Even though summer is just starting, C and R would be remiss if we did not have a recap of The Stanford Women’s Basketball 2013-14 season (more from the official Stanford site). And 2013 started out the year of “13.” Or say we say the year of Chiney Ogwumike. Chiney Ogwumike took the team on her back and propelled them to the Final Four, their sixth appearance in seven years. Unfortunately they had a date with UConn and lost in the semis, but it was a great ride.
Stanford’s overall record was 33-4. Notable wins included Tennessee (for the third straight season) and both times against Cal in a week. They won the Pac-12 regular-season title, for the 14th time in a row. They did lose in the semis of the Pac-12 tourney to eventual winner USC, thus earning them a number 2 seed in the NCAA tourney. You can read a year in review for the Pac-12.
Chiney Ogwumike had some help. A pleasant surprise was freshmen guard Lili Thompson. Her aggressiveness and confidence also rubbed off on junior guard Amber Orrrrange and she upped her game as well. Another pleasant surprise of the season was the return of fifth year veteran Mikalea Ruef. She has her best year and peaked during the NCAA regional finals, ultimately being named the MVP of the region over buddy Chiney.
And what can we say about Chiney? Well, a lot actually, so here goes:
She led Stanford to three Final Fours during four year career. Her senior season, she was unanimous All-American, named the Capital One/CoSIDA Academic All-America of the Year, (the nation’s top academic honor and first from Stanford) was named to the Capital One Academic All-America Team for the second straight year annnnnnnddddddd….was awarded the John R. Wooden Award winner as the national player of the year, She became the first Stanford and Pac-12 women’s basketball player to claim the John R. Wooden Award.
As for the Pac-12 conference Awards, she leaves as one of the most decorated players in the history of the Pac-12. She now holds the Pac-12 all-time scoring and rebounding record, while claiming eight single-season or career records including tying the scoring average record, a mark set in 1989. She scored 2,737 points, besting fellow alum Candice Wiggins and grabbed 1,567 rebounds, besting fellow alum Kayla Pedersen, in addition to setting the single-season conference record for points scored at 967, passing fellow alum and her sister, Nneka Ogwumike. She swept the Pac-12 Player and Defensive Player of the Year awards for the second straight season, with the defensive honor being her third in a row. That makes her a two-time Pac-12 Player of the Year, three-time Defensive Player of the Year and four-time all-Conference. No one, man or woman has ever won the Pac-12 Offensive and Defensive player of the year award, and she has done it twice! Lastly, she set a record for being named Pac-12 Player of the Week for the ninth time this season and the 18th time in her career.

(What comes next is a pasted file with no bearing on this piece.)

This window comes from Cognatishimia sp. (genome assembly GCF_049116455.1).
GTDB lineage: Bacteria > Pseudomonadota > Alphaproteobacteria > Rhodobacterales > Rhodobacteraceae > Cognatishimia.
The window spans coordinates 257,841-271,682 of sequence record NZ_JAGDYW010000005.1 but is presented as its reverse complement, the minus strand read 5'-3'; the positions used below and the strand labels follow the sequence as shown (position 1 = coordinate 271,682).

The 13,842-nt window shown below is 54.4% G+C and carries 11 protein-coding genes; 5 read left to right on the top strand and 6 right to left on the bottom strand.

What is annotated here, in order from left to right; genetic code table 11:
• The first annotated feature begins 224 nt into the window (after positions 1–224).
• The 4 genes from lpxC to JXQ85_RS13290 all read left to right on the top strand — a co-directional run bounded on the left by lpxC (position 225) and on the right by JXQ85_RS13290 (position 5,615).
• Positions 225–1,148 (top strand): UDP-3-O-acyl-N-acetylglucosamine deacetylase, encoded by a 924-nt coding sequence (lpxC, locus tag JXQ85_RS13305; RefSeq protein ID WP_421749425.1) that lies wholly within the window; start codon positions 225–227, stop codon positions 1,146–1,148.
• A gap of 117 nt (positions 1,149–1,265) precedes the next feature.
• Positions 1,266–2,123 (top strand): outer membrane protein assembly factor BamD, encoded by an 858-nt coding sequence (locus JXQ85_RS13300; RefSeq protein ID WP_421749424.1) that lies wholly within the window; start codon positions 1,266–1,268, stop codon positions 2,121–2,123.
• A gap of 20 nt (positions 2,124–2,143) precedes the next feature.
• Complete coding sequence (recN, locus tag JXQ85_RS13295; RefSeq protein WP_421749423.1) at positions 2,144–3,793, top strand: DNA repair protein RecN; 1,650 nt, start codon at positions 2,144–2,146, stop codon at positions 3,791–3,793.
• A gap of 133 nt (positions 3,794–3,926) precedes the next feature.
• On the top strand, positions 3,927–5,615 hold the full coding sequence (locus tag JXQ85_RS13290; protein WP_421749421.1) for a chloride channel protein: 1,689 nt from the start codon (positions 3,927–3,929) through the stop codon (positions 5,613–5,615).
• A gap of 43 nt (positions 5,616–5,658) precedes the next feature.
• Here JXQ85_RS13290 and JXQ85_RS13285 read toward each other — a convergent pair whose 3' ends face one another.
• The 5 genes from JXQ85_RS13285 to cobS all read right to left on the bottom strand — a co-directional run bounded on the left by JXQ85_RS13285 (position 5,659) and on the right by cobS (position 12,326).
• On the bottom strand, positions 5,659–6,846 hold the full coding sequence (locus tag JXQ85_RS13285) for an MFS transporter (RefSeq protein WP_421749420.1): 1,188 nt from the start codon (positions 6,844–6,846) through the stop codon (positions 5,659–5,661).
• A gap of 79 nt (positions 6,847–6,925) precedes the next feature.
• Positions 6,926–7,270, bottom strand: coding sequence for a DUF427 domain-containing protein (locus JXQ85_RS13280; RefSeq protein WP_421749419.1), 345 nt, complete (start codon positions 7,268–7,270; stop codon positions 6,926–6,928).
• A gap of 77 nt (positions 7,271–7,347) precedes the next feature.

She finished the season as the only player to rank in the national top 10 in scoring (26.1 ppg – fourth), rebounding (12.1 rpg – ninth), field-goal percentage (60.1 – fourth), and double-doubles (27 – third).
After being named to every major award’s preseason watch list as well as to every preseason All-America Team, Ogwumike went on to a season in which she averaged 26.1 points and 12.1 rebounds per game while shooting 60.1 percent from the field. Those numbers helped Ogwumike earn her second straight selections to the ESPN, USBWA, John R. Wooden Award, and Associated Press First Teams, with the AP nod being her third overall after being named to the second team in 2012. Additionally, Ogwumike was honored at the Final Four in Nashville by being named to the WBCA Coaches’ All-America Team for the third straight season, joining Candice Wiggins (2005-08), Nneka Ogwumike (2010-12) and Nicole Powell (2002-04) as Stanford’s only three-time WBCA All-Americans. She was honored by the Stanford Alumni Association as one of two graduating seniors to receive the 2014 J.E. Wallace Sterling Award for outstanding service to Stanford.
She also had wrote the lyrics to this song:
Coach Tara Vanderveer got her 900th career victory this season, and in her understated style, no one got to see it, which was fine by her. The win came at the Puerto Vallarta gave tourney that clearly was not ready for prime time. No televised games, or even videotaped for later. Official score keepers and statistician had to be borrowed from the teams. She now stands alongside legends Pat Summitt, Sylvia Hatchell, C. Vivian Stringer and Jody Conradt in the exclusive 900 club.
The pinnacle of the season was Stanford clinching their trip to the final four at Maples Pavilion and getting to see their inspiring win in person. C and R are still smiling. What will next year hold?